The RMT is meeting rail bosses to try to resolve the dispute over jobs, pay and conditions.
Talks to end the rail strike have resumed as train services in Britain continue to be disrupted.
Millions of people were affected on Tuesday after rail workers walked out in the largest strike in decades.
Strikes are not being held on Wednesday, but only 60% of trains have been running.
Network Rail’s chief negotiator in the dispute with the RMT union, Tim Shoveller, said he wanted to keep talking until a deal could be achieved.
The RMT, whose members are striking over jobs, pay and conditions, is meeting with Network Rail and train companies, with talks possibly going on into the evening.
Speaking on BBC Breakfast, Mr Shoveller stressed there was “still time for talking”.
“It’s really important we continue to stress the fact there is no need to have a strike. It doesn’t help,” he said.
“The fact there is a strike means that we lose money in the industry, as well as upsetting our passengers and causing disruption to the wider economy.
“So a really key objective for me is to make sure we get these strikes called off at the earliest possible opportunity.”
The BBC understands even if a deal is reached, it would be too late to prevent disruption on Thursday due to the timetable being set.
Thursday’s strike is set to be identical to the first day of action in terms of impact, with half of the network closed and only 20% of services running with some areas having no trains at all.
It will coincide with a yellow Met Office weather warning for a thunderstorm across much of southern England on Thursday, which could further hamper travel plans.
With 48 hours’ notice, disruption on Saturday could be avoided if a deal is agreed, it is understood.
At Prime Minister’s Questions on Wednesday afternoon, Labour leader Sir Keir Starmer accused Boris Johnson and Transport Secretary Grant Shapps of not “lifting a finger” to stop the strikes.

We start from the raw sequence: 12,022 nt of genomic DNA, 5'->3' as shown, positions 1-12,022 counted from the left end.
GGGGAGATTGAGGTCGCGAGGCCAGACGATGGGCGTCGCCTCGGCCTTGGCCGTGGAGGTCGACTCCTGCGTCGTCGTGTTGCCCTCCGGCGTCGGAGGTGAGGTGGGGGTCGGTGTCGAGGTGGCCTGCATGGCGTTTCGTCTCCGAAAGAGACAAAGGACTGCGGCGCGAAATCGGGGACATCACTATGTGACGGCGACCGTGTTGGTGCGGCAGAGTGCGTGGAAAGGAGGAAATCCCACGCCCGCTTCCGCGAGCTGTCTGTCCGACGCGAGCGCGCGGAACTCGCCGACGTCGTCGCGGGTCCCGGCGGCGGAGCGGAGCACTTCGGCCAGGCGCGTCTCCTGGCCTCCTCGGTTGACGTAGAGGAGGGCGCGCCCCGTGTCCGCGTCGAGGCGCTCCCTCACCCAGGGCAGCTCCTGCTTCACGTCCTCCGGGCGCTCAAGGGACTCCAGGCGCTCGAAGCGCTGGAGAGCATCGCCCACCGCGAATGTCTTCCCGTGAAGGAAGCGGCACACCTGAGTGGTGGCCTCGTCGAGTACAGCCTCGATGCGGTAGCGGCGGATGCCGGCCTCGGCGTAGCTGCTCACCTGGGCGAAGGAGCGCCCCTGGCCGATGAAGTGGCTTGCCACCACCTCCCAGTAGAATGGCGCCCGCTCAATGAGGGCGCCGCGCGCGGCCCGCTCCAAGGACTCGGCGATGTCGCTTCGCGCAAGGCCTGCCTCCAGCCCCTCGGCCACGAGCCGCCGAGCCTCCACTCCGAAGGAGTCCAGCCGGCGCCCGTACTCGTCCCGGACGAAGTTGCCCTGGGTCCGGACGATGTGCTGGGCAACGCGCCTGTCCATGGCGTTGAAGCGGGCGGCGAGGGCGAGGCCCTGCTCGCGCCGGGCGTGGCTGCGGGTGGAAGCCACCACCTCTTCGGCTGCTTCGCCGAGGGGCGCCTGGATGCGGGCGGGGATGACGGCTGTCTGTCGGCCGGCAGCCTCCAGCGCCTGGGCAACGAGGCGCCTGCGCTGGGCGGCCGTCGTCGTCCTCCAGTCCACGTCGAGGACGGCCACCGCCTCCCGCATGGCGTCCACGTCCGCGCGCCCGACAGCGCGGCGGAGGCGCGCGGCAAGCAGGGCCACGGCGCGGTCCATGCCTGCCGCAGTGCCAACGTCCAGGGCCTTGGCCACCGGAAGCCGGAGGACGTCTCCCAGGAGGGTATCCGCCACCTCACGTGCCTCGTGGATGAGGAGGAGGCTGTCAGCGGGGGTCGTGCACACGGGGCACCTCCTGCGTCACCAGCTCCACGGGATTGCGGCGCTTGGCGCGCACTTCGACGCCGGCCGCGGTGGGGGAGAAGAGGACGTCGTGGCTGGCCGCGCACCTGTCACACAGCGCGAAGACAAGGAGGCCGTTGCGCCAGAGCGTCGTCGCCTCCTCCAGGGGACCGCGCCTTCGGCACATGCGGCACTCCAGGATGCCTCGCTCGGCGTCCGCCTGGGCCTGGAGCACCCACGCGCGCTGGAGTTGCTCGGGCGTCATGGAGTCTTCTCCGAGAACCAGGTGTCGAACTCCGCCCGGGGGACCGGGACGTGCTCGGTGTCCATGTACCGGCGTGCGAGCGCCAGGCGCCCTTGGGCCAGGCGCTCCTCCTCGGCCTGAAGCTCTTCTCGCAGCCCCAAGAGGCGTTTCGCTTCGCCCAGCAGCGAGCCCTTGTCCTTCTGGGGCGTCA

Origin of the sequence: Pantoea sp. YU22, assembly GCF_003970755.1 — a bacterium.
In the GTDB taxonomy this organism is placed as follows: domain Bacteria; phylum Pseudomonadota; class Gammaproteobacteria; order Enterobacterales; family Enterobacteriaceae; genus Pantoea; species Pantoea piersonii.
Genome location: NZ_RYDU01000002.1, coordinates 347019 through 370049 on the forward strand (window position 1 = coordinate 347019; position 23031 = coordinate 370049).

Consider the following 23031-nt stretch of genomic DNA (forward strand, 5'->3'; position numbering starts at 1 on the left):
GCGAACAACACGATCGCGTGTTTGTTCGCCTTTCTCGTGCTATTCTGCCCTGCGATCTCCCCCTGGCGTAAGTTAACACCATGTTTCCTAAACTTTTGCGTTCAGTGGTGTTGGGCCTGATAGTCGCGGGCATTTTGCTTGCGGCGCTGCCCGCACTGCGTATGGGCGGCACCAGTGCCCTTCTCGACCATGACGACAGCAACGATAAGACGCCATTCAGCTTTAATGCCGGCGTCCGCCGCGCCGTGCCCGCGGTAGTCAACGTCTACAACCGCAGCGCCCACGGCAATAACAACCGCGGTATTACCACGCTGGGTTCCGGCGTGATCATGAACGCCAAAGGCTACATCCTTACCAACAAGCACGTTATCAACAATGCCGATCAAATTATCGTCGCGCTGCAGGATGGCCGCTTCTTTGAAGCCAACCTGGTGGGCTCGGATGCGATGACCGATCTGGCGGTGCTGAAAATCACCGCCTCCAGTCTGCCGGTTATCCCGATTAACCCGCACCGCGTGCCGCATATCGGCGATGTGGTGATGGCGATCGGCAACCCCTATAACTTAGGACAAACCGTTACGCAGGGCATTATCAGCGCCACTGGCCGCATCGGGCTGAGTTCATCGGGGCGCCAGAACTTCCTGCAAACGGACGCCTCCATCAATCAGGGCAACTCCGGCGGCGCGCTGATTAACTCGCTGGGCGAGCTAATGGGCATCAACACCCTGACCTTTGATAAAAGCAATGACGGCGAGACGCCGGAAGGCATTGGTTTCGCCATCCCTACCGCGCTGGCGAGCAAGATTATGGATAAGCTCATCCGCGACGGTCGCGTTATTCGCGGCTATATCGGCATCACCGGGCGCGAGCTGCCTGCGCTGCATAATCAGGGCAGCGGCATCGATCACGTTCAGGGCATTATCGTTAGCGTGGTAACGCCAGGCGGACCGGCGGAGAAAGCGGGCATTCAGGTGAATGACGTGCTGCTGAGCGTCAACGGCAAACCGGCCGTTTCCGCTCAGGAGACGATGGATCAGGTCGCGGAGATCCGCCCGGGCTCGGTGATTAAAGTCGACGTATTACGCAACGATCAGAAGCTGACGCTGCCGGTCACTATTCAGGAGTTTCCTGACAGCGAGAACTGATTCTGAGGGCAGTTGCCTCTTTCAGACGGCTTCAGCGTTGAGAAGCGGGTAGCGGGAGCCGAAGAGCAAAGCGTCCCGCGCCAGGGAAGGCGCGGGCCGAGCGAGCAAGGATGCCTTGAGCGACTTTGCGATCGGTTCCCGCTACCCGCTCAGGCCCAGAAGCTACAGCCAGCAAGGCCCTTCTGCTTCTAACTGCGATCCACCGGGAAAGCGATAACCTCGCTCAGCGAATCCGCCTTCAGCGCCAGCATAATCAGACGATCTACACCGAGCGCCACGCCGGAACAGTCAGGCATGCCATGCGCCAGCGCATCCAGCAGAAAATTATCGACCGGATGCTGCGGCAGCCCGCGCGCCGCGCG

He told the Commons: “The prime minister of this country and his transport secretary haven’t attended a single meeting, held a conversation or lifted a finger to stop these strikes…
“So rather than blame everyone else why doesn’t he do his job, get round the table and get the trains running?”
Mr Johnson responded that the government was doing “everything we can to prevent these strikes” and it was up to the railway companies to negotiate.
He said 25 Labour MPs having joined picket lines to back strikers was “a disgrace” and accused Sir Keir of not having the “gumption to speak out against the rail strikes”.
On Tuesday Mr Johnson warned passengers must be ready to “stay the course”, insisting reforms of the rail sector were in the interests of the travelling public.
About 40,000 members of the RMT union working for Network Rail and 13 train operators walked out on Tuesday.
Half of all lines were closed and much of the country had no rail service at all, including most of Scotland and Wales, the whole of Cornwall and Dorset, and places such as Chester, Hull, Lincoln and Worcester.
RMT members on London Underground also walked out, leaving normally crammed stations deserted.
It led to travel woes across Britain – from surging road traffic and journeys taking longer – as people took buses, cabs and bikes instead.
Disruption has been continuing on Wednesday, because the lack of overnight staff delayed the first trains by up to four hours in some places, and only about 60% of normal services will run.
In London, there were no Tube lines running before 08:00 BST and Transport for London advised people to avoid using the service until mid-morning as disruption was likely to continue.